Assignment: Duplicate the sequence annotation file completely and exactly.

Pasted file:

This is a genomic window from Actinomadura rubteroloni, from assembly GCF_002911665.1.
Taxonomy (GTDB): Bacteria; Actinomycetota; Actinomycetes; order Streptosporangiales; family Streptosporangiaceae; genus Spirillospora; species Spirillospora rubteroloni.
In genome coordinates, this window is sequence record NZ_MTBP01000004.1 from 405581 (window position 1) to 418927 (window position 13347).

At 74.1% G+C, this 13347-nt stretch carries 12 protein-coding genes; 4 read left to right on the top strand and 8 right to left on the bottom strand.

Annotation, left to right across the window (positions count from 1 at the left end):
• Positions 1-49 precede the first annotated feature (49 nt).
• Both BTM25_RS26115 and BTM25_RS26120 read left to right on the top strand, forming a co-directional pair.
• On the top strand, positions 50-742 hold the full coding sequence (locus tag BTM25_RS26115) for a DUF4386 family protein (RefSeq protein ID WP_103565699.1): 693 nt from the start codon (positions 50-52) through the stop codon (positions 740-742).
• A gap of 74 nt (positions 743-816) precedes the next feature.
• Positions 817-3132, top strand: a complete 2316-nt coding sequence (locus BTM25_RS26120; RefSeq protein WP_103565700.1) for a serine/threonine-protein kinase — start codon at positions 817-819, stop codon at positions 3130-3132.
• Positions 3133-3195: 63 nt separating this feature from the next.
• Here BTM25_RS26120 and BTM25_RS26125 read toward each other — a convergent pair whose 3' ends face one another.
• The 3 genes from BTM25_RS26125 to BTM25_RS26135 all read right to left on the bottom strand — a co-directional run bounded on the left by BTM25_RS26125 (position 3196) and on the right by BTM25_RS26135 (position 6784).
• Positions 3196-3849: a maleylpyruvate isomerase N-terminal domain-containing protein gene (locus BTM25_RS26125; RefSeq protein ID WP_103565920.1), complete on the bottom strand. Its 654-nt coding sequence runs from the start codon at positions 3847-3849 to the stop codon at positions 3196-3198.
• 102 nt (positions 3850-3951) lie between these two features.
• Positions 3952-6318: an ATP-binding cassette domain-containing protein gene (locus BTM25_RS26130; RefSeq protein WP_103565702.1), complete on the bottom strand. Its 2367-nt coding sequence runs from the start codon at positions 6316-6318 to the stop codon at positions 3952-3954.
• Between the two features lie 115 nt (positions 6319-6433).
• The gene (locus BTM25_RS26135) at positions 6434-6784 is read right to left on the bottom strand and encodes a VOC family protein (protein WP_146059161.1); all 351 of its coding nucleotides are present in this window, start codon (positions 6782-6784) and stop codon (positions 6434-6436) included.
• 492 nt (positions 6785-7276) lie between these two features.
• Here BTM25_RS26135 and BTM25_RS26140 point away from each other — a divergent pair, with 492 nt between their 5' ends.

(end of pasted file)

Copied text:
This is a genomic window from Actinomadura rubteroloni, from assembly GCF_002911665.1.
Taxonomy (GTDB): Bacteria; Actinomycetota; Actinomycetes; order Streptosporangiales; family Streptosporangiaceae; genus Spirillospora; species Spirillospora rubteroloni.
In genome coordinates, this window is sequence record NZ_MTBP01000004.1 from 405581 (window position 1) to 418927 (window position 13347).

At 74.1% G+C, this 13347-nt stretch carries 12 protein-coding genes; 4 read left to right on the top strand and 8 right to left on the bottom strand.

Annotation, left to right across the window (positions count from 1 at the left end):
• Positions 1-49 precede the first annotated feature (49 nt).
• Both BTM25_RS26115 and BTM25_RS26120 read left to right on the top strand, forming a co-directional pair.
• On the top strand, positions 50-742 hold the full coding sequence (locus tag BTM25_RS26115) for a DUF4386 family protein (RefSeq protein ID WP_103565699.1): 693 nt from the start codon (positions 50-52) through the stop codon (positions 740-742).
• A gap of 74 nt (positions 743-816) precedes the next feature.
• Positions 817-3132, top strand: a complete 2316-nt coding sequence (locus BTM25_RS26120; RefSeq protein WP_103565700.1) for a serine/threonine-protein kinase — start codon at positions 817-819, stop codon at positions 3130-3132.
• Positions 3133-3195: 63 nt separating this feature from the next.
• Here BTM25_RS26120 and BTM25_RS26125 read toward each other — a convergent pair whose 3' ends face one another.
• The 3 genes from BTM25_RS26125 to BTM25_RS26135 all read right to left on the bottom strand — a co-directional run bounded on the left by BTM25_RS26125 (position 3196) and on the right by BTM25_RS26135 (position 6784).
• Positions 3196-3849: a maleylpyruvate isomerase N-terminal domain-containing protein gene (locus BTM25_RS26125; RefSeq protein ID WP_103565920.1), complete on the bottom strand. Its 654-nt coding sequence runs from the start codon at positions 3847-3849 to the stop codon at positions 3196-3198.
• 102 nt (positions 3850-3951) lie between these two features.
• Positions 3952-6318: an ATP-binding cassette domain-containing protein gene (locus BTM25_RS26130; RefSeq protein WP_103565702.1), complete on the bottom strand. Its 2367-nt coding sequence runs from the start codon at positions 6316-6318 to the stop codon at positions 3952-3954.
• Between the two features lie 115 nt (positions 6319-6433).
• The gene (locus BTM25_RS26135) at positions 6434-6784 is read right to left on the bottom strand and encodes a VOC family protein (protein WP_146059161.1); all 351 of its coding nucleotides are present in this window, start codon (positions 6782-6784) and stop codon (positions 6434-6436) included.
• 492 nt (positions 6785-7276) lie between these two features.
• Here BTM25_RS26135 and BTM25_RS26140 point away from each other — a divergent pair, with 492 nt between their 5' ends.